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 Edmund Kopietz (1900 - 1988)


Ed Kopietz was born in the small town of Everest, Kansas.  While he was a child his family moved to Wichita and this is where Ed grew up, attended school and became associated with C. A. Seward.  When he was in high school his interests in art were encouraged by his teachers and he worked as a member of the art staff of the school annual. 


After graduating from high school Kopietz continued his studies with Elizabeth Sprague who headed the art department at Fairmount College (now Wichita State University) During this time Kopietz’s work also caught the eye of Ed and Faye Davidson and with their financial assistance he left Wichita in 1920 to attend the Chicago Art Institute.  His talents were also recognized at the Art Institute for within three years he was offered a teaching position at the Institute’s school.


By 1928, Kopietz received an offer to join the staff at the Minneapolis School of Art. The following year he became the director of the school, a position he held until his retirement in 1950. After his retirement, he opened his own studio and provided design services for various Minneapolis companies including several professional publications such as the American Medical journal.  Later he became an art director of the Augsburg Publishing House, a company in Minneapolis founded in 1891, which by this time had become the publishing arm of the Lutheran Church.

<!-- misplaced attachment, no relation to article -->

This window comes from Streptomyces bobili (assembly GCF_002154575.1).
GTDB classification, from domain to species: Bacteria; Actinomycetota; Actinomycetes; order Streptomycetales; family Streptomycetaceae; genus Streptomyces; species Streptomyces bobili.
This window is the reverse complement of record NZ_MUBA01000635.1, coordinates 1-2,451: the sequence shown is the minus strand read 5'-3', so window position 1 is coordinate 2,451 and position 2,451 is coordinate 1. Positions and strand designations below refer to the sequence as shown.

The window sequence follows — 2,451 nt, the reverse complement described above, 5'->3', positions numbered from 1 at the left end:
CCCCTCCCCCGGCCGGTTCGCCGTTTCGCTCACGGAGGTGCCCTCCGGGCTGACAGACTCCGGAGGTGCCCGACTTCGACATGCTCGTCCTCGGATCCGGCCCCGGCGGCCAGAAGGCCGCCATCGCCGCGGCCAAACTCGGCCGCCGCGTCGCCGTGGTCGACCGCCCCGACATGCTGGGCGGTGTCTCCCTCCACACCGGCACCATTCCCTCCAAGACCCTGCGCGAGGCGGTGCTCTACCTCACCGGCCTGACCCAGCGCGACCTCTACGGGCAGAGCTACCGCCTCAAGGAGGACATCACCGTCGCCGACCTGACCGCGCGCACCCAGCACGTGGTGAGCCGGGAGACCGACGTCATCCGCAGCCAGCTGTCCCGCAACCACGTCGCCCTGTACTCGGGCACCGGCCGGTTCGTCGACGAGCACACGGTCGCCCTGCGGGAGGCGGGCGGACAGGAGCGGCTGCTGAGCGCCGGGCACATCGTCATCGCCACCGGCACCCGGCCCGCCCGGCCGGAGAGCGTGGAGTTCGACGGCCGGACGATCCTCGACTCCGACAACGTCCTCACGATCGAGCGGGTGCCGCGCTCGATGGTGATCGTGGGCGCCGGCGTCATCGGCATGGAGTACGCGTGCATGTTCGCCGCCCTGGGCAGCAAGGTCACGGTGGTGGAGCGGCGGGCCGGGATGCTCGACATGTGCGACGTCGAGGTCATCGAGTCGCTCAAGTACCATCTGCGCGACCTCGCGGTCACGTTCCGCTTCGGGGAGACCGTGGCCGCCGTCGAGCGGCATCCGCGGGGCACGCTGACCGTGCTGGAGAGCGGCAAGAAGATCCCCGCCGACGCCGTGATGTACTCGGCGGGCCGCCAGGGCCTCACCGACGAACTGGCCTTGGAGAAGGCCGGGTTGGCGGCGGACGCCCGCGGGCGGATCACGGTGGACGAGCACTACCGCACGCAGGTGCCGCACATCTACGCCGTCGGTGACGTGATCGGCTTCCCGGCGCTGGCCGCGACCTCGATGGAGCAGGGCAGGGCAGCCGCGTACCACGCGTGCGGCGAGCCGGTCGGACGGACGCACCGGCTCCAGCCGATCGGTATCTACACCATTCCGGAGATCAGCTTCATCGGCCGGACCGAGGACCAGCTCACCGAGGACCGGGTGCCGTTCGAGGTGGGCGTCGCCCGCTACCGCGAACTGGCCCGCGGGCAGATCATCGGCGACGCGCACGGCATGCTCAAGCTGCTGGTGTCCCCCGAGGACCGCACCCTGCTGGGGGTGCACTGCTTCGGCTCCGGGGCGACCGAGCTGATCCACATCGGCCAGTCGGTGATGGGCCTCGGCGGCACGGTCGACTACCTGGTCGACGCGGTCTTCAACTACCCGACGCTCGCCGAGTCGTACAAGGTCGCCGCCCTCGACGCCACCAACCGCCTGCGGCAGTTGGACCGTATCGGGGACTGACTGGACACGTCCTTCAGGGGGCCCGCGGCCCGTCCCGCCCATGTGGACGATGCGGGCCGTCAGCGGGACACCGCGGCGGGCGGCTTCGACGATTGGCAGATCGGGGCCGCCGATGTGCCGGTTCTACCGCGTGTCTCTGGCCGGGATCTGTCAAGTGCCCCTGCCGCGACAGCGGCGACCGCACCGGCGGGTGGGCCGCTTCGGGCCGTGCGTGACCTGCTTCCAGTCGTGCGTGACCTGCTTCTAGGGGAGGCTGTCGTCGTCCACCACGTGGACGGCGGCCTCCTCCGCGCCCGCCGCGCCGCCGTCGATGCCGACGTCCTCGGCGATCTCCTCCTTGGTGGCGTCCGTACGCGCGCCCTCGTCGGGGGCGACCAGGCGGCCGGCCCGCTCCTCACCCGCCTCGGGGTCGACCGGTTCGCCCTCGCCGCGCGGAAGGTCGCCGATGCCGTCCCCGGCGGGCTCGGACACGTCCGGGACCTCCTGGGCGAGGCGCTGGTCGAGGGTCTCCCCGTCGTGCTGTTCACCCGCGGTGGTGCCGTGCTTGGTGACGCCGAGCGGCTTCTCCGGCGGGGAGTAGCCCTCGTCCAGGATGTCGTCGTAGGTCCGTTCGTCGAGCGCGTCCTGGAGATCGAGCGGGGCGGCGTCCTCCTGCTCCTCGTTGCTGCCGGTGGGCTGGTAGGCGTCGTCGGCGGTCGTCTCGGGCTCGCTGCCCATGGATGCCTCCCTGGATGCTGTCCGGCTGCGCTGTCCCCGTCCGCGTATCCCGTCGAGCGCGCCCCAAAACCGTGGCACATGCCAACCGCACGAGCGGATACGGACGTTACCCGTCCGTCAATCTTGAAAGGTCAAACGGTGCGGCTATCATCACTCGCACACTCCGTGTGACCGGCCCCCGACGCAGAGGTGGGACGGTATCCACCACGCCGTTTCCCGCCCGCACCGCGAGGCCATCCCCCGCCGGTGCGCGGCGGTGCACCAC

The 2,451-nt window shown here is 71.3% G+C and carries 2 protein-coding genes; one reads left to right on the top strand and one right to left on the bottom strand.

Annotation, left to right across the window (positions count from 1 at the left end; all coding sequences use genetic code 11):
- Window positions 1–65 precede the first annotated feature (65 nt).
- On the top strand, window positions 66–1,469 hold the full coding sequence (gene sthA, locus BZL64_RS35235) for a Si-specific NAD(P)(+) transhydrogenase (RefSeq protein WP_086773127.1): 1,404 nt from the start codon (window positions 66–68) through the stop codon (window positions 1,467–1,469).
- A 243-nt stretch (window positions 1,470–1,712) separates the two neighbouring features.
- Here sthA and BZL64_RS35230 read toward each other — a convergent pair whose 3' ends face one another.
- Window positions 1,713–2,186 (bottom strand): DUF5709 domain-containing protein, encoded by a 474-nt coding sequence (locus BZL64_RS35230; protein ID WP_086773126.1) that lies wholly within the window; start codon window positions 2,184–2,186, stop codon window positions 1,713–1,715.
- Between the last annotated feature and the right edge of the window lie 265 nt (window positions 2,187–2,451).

Primarily a painter, especially of water colors, Kopietz never entered a print in the competition at the Minnesota State Fair or the Minneapolis Institute of Arts. He did however, win honors for his work as a painter including; at the Minneapolis Art Institute, watercolor honorable mention, and second award in painting in 1929; watercolor honorable mention in 1930; first award in painting in 1935; first award in watercolor, second award in gouache, third in watercolor in 1943. He won the gold medal at the Kansas City Art Institute in 1935.  His work is included in the collection of the Minneapolis Institute of Arts, Wichita Art Museum, and the McPherson, Kansas, Municipal Collection.


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